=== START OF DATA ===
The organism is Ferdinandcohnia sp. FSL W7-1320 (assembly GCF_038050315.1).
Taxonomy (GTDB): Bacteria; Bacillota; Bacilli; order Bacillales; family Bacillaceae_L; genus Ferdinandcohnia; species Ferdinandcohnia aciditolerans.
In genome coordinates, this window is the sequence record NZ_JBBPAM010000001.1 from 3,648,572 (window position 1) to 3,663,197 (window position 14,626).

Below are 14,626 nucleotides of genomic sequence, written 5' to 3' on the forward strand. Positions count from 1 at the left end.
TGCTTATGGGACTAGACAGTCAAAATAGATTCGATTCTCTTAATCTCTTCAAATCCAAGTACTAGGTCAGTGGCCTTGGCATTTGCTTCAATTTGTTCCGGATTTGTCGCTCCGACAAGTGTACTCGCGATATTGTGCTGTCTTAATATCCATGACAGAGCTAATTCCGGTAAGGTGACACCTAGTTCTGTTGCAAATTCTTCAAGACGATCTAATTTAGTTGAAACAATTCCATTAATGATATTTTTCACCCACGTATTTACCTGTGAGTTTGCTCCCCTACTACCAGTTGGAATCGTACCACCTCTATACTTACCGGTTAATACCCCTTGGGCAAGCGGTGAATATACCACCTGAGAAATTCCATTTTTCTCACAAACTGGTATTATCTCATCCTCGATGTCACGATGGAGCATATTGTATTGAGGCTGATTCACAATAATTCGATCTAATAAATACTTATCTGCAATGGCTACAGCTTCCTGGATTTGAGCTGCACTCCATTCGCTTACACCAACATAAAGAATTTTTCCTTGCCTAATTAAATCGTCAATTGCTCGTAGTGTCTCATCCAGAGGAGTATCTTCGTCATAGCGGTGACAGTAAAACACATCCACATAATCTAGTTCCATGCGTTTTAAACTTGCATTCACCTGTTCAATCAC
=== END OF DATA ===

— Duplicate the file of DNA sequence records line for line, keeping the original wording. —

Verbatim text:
The organism is Ferdinandcohnia sp. FSL W7-1320 (assembly GCF_038050315.1).
Taxonomy (GTDB): Bacteria; Bacillota; Bacilli; order Bacillales; family Bacillaceae_L; genus Ferdinandcohnia; species Ferdinandcohnia aciditolerans.
In genome coordinates, this window is the sequence record NZ_JBBPAM010000001.1 from 3,648,572 (window position 1) to 3,663,197 (window position 14,626).

Below are 14,626 nucleotides of genomic sequence, written 5' to 3' on the forward strand. Positions count from 1 at the left end.
TGCTTATGGGACTAGACAGTCAAAATAGATTCGATTCTCTTAATCTCTTCAAATCCAAGTACTAGGTCAGTGGCCTTGGCATTTGCTTCAATTTGTTCCGGATTTGTCGCTCCGACAAGTGTACTCGCGATATTGTGCTGTCTTAATATCCATGACAGAGCTAATTCCGGTAAGGTGACACCTAGTTCTGTTGCAAATTCTTCAAGACGATCTAATTTAGTTGAAACAATTCCATTAATGATATTTTTCACCCACGTATTTACCTGTGAGTTTGCTCCCCTACTACCAGTTGGAATCGTACCACCTCTATACTTACCGGTTAATACCCCTTGGGCAAGCGGTGAATATACCACCTGAGAAATTCCATTTTTCTCACAAACTGGTATTATCTCATCCTCGATGTCACGATGGAGCATATTGTATTGAGGCTGATTCACAATAATTCGATCTAATAAATACTTATCTGCAATGGCTACAGCTTCCTGGATTTGAGCTGCACTCCATTCGCTTACACCAACATAAAGAATTTTTCCTTGCCTAATTAAATCGTCAATTGCTCGTAGTGTCTCATCCAGAGGAGTATCTTCGTCATAGCGGTGACAGTAAAACACATCCACATAATCTAGTTCCATGCGTTTTAAACTTGCATTCACCTGTTCAATCAC